published Sunday, July 21, 2019
Dallas — The Beast of Hyperborea, presented by Audacity Theatre Lab, takes its inspiration from fantastical works by the likes of Arthur Conan Doyle and H. Rider Haggard. Creator and performer Brad McEntire (the driving force behind this cutting-edge “theatre collective”) has put together a truly ripping yarn in classic Victorian style for his one-man entry in the Festival of Independent Theatres.
McEntire plays Edward Joseph Reade, a mild-mannered accountant and sole survivor of a doomed 1895 expedition to the mysterious isle of Hyperborea—fictitiously north of Scotland and south of the Arctic Circle—and home to the titular Beast. Presenting his tale as a sort of lecture to an "unseen" audience, Reade recounts how, after answering a newspaper advertisement seeking a bookkeeper, he was swept up into a series of ever-more dramatic and larger-than-life adventures.
All the characters are portrayed with dazzling nuance by McEntire: famed aeronaut Captain Saltwood; expert mountain climber and martial artist the Baron Frichte; and big-game hunter and all-around adventuress Marie Clemeneau. The daring crew, led by Saltwood, sets out to explore the mysterious and uncharted island where Saltwood’s comrade (and Marie’s father) met his end at the hands of the Beast, leaving behind him a journal detailing his discoveries. The trio of adventurers and the reluctant Reade begin to grow closer as they speed toward their destination, likening themselves to Dumas’ Musketeers. How tragic, then, that Reade alone survives the perilous journey and the violent confrontation with the Beast, and must shoulder the duty of presenting proof of the island’s (and the creature’s) existence.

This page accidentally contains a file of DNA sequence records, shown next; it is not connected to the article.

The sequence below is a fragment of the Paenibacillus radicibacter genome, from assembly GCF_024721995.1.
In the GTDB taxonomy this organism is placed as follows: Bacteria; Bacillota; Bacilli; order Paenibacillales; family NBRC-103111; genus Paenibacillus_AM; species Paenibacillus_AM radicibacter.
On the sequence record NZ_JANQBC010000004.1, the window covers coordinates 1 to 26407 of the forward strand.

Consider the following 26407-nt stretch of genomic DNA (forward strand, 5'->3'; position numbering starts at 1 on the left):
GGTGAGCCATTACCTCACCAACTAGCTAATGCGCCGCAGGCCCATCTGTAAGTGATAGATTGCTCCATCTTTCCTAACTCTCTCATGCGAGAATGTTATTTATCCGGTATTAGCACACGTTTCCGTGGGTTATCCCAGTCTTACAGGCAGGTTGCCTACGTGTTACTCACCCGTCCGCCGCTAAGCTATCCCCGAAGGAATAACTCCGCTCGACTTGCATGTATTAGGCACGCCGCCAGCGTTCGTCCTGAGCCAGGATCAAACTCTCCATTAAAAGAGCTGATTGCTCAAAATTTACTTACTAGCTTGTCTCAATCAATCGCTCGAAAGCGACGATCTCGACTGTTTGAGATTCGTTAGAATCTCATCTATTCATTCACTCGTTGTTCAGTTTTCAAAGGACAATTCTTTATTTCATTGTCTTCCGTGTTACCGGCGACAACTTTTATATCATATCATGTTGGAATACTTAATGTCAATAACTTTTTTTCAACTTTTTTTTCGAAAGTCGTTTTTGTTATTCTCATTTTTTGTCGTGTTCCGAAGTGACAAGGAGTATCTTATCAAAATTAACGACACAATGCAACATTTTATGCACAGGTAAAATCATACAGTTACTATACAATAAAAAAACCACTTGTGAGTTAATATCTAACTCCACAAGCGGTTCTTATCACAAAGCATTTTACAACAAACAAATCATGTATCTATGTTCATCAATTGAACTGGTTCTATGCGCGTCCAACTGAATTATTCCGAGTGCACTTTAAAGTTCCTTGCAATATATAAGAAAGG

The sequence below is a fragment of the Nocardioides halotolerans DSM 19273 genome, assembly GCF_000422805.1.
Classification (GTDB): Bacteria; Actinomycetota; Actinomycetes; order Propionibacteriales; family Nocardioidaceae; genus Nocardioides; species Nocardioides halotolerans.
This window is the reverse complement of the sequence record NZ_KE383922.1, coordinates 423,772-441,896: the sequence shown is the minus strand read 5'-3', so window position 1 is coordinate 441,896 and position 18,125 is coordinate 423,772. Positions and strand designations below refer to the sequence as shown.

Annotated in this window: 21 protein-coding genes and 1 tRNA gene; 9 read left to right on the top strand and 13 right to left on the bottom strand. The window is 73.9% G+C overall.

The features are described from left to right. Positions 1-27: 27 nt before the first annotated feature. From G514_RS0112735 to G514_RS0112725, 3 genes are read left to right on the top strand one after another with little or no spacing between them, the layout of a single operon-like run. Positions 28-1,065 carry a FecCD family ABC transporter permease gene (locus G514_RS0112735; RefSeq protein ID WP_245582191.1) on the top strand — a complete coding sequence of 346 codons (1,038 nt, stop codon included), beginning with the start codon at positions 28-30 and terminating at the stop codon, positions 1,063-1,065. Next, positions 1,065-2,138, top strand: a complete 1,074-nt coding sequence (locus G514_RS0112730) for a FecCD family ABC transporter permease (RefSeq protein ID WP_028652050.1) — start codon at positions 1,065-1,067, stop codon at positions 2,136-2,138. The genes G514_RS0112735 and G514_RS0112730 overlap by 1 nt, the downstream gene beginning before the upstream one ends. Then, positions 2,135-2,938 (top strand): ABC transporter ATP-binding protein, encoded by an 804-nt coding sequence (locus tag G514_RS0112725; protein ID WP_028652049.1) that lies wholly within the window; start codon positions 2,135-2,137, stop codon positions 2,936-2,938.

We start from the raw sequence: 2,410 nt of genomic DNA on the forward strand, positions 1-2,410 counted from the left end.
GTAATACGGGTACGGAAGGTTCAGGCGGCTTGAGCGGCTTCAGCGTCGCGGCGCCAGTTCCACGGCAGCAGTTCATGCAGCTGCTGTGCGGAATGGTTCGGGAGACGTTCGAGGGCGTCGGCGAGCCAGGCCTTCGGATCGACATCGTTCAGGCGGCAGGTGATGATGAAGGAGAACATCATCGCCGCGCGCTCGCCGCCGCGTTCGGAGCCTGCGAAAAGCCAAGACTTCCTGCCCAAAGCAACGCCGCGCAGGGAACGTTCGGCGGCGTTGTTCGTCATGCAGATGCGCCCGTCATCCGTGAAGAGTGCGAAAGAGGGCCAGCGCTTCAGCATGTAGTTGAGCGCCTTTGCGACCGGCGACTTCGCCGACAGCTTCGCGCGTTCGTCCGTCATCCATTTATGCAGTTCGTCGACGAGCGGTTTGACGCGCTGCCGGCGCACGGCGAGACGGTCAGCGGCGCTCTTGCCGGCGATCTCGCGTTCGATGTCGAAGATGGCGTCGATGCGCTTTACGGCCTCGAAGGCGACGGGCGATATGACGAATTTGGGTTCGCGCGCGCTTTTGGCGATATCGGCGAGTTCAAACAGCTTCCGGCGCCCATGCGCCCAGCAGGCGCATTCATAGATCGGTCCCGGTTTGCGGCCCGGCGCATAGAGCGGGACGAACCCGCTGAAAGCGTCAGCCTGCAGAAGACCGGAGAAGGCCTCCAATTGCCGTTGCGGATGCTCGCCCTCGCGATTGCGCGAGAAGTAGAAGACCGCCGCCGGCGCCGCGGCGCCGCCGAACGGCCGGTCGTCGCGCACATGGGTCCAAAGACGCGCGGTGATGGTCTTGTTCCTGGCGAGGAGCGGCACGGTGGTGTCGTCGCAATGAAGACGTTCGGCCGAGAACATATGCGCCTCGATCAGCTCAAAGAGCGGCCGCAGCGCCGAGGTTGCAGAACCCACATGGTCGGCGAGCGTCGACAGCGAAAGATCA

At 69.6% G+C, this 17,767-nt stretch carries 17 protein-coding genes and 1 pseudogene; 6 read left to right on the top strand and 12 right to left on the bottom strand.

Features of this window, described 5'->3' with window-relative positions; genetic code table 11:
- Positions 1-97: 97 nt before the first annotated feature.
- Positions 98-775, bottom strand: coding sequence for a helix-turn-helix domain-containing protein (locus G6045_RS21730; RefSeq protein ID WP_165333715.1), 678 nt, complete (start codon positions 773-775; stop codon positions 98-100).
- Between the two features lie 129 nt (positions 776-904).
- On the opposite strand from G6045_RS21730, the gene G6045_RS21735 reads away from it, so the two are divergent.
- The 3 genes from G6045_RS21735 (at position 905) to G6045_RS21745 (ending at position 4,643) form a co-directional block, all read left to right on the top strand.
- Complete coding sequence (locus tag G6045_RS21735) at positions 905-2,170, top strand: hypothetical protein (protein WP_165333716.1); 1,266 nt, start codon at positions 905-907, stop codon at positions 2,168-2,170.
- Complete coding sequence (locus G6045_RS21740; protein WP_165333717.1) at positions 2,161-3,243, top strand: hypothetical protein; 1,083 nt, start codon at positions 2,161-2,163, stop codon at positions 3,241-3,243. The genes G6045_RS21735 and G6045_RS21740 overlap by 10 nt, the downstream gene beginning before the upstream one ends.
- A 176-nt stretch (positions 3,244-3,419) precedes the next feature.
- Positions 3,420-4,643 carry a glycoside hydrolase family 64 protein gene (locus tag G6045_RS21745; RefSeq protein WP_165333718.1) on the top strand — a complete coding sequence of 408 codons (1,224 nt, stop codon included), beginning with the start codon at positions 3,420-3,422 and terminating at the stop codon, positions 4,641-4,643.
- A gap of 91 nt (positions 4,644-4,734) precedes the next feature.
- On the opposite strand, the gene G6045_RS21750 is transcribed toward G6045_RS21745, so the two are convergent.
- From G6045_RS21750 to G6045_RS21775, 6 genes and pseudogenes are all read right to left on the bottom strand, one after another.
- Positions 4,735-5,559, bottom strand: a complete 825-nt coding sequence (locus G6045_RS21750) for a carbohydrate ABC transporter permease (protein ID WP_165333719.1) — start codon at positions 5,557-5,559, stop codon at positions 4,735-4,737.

On a simply lit stage with minimal set and sound design, McEntire commands the space and deftly avoids the common pitfalls of a one-man show. Each character he portrays is distinct without tipping into cartoonish excess. While his Reade is a quiet, self-effacing sort, ill-suited for adventures (as the Hobbits would say, “nasty, dirty, uncomfortable things—make you late for dinner”), Captain Saltwood is a bluff, squinting man’s man. Contrast them with the effete Baron (presented with a competent, if slightly obscure, Germanic accent) and the cool, daring Marie, who dispatches misogynists and monsters with equal élan. The audience was spellbound, reacting with gasps and laughter, and was a hairsbreadth away from outright cheering at an unexpected resurrection. (From the start we know all but one are doomed—but McEntire leaves room for surprise.)
The show’s final, silent moments, accompanied by a cleverly period-accurate slideshow, was unexpectedly poignant. Bravo to McEntire for bringing not only the thrills to his tall tale, but heart as well.
This one’s a “can’t miss” in my book.
» The Beast of Hyperborea is performed:
- 8 p.m. Thursday, July 25
- 8 p.m. Saturday, July 27
- 5 p.m. Sunday, July 28
- 2 p.m. Saturday, Aug. 3
To see a breakdown of the groups and shows, go here.
To see reviews and more coverage of FIT, see our special section here.